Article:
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Chicago Bears legend Gale Sayers dies at 77

Former Chicago Bears running back Gale Sayers, who died Wednesday after a battle with dementia, last appeared at Soldier Field in Chicago in 2019 to celebrate the team's 100th anniversary. File Photo by Brian Kersey/UPI
Former Chicago Bears running back Gale Sayers, who died Wednesday after a battle with dementia, last appeared at Soldier Field in Chicago in 2019 to celebrate the team's 100th anniversary. File Photo by Brian Kersey/UPI | License Photo

Sept. 23 (UPI) -- Gale Sayers, the Hall of Fame running back who starred for the Chicago Bears in the 1960s, died Monday at age 77.

The Pro Football Hall of Fame announced Sayers' death. His son, Guy Bullard, told the New York Times that his father dad died as the result of complications of dementia and Alzheimer's disease. Sayers died at his home in Wakarusa, Ind.

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"All those who love the game of football mourn the loss of one of the greatest to ever play this game with the passing of Chicago Bears legend Gale Sayers," Hall of Fame president David Baker said.

"He was the very essence of a team player -- quiet, unassuming and always ready to compliment a teammate for a key block. Gale was an extraordinary man who overcame a great deal of adversity during his NFL career and life."

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Sayers was diagnosed with dementia in 2013. He used a wheelchair when he appeared at the Bears' 100 year anniversary celebration in 2019 at Soldier Field in Chicago.

"Sayers amplified what it meant to be a Chicago Bear both on and off the field," the Bears said. "He was regarded as an extraordinary teammate, leader, husband and father."

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Sayers entered the NFL as the No. 4 overall pick in the 1965 NFL Draft and played his seven-year career with the Bears. The five-time All-Pro and four-time Pro Bowl selection dealt with numerous injuries, which shortened his professional football tenure.

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"Will miss a great friend who helped me become the player I became because after practicing and scrimmaging against Gale I knew I could play against anybody," Hall of Fame linebacker Dick Butkus said in a statement.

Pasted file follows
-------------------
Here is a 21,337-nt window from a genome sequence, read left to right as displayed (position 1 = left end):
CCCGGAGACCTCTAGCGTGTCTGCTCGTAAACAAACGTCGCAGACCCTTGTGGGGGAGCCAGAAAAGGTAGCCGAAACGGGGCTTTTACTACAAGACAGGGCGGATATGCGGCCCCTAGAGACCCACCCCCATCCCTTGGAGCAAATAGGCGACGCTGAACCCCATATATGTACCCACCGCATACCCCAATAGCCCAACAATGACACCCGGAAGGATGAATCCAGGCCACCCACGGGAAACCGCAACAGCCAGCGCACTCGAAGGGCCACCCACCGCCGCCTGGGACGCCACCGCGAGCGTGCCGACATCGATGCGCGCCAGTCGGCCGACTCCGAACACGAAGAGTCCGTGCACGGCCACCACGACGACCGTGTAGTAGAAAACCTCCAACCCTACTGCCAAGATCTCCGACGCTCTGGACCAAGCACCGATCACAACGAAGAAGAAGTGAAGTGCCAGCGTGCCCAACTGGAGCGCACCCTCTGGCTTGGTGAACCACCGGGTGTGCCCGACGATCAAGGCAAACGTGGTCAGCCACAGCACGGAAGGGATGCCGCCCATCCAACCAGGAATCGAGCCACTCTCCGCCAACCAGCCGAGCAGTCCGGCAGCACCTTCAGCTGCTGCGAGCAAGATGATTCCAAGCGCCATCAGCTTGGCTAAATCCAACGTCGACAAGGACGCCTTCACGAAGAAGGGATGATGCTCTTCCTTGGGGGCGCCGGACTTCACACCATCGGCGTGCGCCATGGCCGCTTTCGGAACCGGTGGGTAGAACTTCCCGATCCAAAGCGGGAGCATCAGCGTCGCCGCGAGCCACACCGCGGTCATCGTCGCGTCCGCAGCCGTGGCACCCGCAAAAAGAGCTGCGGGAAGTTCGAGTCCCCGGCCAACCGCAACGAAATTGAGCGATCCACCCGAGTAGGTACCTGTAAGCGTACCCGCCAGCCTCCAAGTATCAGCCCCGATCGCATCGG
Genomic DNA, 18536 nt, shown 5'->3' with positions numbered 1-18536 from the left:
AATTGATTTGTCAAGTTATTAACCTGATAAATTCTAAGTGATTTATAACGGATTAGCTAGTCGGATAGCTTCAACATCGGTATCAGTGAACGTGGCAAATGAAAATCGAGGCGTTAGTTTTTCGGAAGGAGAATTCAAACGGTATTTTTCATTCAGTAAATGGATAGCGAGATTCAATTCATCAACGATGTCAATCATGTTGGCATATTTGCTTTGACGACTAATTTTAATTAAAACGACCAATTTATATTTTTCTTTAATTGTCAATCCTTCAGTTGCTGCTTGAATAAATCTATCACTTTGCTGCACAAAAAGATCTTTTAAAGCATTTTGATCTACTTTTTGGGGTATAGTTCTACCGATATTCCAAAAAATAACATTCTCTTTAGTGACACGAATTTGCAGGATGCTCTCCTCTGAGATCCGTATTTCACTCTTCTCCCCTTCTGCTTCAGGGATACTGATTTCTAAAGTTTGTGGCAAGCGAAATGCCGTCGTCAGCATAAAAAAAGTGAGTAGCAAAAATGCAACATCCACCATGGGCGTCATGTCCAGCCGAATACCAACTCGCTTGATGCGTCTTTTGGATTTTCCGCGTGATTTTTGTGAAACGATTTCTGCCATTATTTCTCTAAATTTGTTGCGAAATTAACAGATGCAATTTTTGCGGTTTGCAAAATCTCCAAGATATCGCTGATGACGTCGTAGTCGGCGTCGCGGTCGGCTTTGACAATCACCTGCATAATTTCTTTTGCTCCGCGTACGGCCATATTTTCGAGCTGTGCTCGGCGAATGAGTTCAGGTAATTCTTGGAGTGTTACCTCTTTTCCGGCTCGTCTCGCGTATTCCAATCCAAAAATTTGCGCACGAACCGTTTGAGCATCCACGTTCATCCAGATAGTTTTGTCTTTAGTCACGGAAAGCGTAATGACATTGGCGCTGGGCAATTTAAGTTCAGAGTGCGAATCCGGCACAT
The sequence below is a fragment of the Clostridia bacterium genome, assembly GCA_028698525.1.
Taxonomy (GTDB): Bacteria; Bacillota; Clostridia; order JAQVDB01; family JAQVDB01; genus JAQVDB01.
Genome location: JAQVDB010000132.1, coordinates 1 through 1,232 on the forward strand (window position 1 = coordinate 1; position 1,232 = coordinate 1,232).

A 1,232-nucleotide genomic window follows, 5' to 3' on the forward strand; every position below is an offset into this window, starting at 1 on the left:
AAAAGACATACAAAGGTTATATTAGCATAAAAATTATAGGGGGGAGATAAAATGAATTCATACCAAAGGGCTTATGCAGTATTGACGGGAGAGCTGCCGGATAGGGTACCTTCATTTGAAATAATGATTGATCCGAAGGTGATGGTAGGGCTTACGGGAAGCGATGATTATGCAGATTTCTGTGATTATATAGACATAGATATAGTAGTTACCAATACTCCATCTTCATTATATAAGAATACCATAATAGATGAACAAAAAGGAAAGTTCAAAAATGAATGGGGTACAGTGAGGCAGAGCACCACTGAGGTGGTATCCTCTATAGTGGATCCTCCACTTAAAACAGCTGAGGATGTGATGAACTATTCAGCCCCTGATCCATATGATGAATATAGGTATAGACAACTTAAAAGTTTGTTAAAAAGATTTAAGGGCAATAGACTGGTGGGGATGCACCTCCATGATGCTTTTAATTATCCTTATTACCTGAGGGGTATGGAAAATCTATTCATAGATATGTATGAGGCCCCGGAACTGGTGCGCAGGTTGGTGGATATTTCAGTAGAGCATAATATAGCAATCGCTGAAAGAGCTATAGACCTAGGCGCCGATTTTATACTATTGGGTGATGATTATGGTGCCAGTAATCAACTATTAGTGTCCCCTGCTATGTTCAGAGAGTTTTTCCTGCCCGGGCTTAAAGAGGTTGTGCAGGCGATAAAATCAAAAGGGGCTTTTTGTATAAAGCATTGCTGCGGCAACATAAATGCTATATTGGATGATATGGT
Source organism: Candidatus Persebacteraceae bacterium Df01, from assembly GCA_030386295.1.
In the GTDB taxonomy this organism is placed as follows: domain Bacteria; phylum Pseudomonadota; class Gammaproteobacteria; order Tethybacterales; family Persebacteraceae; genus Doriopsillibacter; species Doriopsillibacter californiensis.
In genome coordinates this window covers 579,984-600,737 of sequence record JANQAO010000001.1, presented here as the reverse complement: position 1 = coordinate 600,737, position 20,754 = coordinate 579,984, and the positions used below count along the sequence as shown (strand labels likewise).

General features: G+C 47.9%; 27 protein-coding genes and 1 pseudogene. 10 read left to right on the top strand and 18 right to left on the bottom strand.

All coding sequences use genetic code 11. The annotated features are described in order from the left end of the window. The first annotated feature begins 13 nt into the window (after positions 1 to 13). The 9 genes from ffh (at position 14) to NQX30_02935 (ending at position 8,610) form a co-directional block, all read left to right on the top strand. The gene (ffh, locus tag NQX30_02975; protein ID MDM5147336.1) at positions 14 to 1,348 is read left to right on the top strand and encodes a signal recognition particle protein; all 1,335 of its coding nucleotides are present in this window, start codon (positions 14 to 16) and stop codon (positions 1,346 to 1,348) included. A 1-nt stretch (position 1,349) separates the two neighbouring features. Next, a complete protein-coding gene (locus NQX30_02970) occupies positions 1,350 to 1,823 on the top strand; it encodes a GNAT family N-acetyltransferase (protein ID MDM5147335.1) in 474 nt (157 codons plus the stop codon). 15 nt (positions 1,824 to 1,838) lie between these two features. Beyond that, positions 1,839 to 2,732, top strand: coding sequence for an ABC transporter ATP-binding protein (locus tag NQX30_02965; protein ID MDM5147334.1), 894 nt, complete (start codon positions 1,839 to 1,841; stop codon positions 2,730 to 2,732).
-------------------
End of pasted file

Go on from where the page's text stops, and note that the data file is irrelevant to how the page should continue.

"We lost one of the best Bears ever and more importantly we lost a great person."

Sayers was the 1965 Offensive Rookie of the Year and led the NFL in rushing yards in 1966 and 1969 before he was limited to just four games from 1970 through 1971 due to knee injuries. He was the league's all-time leader in kickoff return yards at the time of his retirement.

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Sayers was inducted into the Pro Football Hall of Fame in 1977 and remains the youngest person in history (34) to receive the honor.

Sayers' friendship with Bears teammate Brian Piccolo -- who died of cancer in 1970 -- inspired Sayers' autobiography I am Third. The book inspired the 1971 movie Brian's Song. Actor Billy Dee Williams portrayed Sayers in the film.

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"My heart is broken over the loss of my dear friend, Gale Sayers," Williams tweeted Wednesday. "Portraying Gale in Brian's Song was a true honor and one of the highlights of my career.

"He was an extraordinary human being with the the kindest heart."

Sayers, a Wichita, Kan., native was inducted into the College Football Hall of Fame in 1977. His jersey, No. 48, is retired at the University of Kansas and his jersey, No. 40, is retired by the Bears.

"The NFL family lost a true friend today with the passing of Gale Sayers," NFL Commissioner Roger Goodell said in a statement. "Gale was one of the finest men in NFL history and one of the game's most exciting players."

Sayers also served as the athletic director at Southern Illinois University from 1976 to 1981 after he retired from the NFL. He also founded a computer supply company.

He is survived by his wife, Ardythe Elaine Bullard, five sons and a daughter.

"The entire Pro Football Hall of Fame family mourns the passing of Gale," Baker said. "Our thoughts and prayers are with his wife, 'Ardie,' and their entire family. We will forever keep his legacy alive to serve as inspiration for future generations.

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"The Hall of Fame flag will fly at half-staff until he is laid to rest."

Notable deaths of 2020

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Richard "Dick" Thornburgh, former attorney general of the United States and former governor of Pennsylvania, takes a seat at the witness hearing after U.S. Chief Justice nominee Judge John Roberts testimony before the Senate Judiciary Committee on Capitol Hill in Washington, D.C., on September 15, 2005. Thornburgh died on December 31 at age 88. Photo by Yuri Gripas/UPI | License Photo

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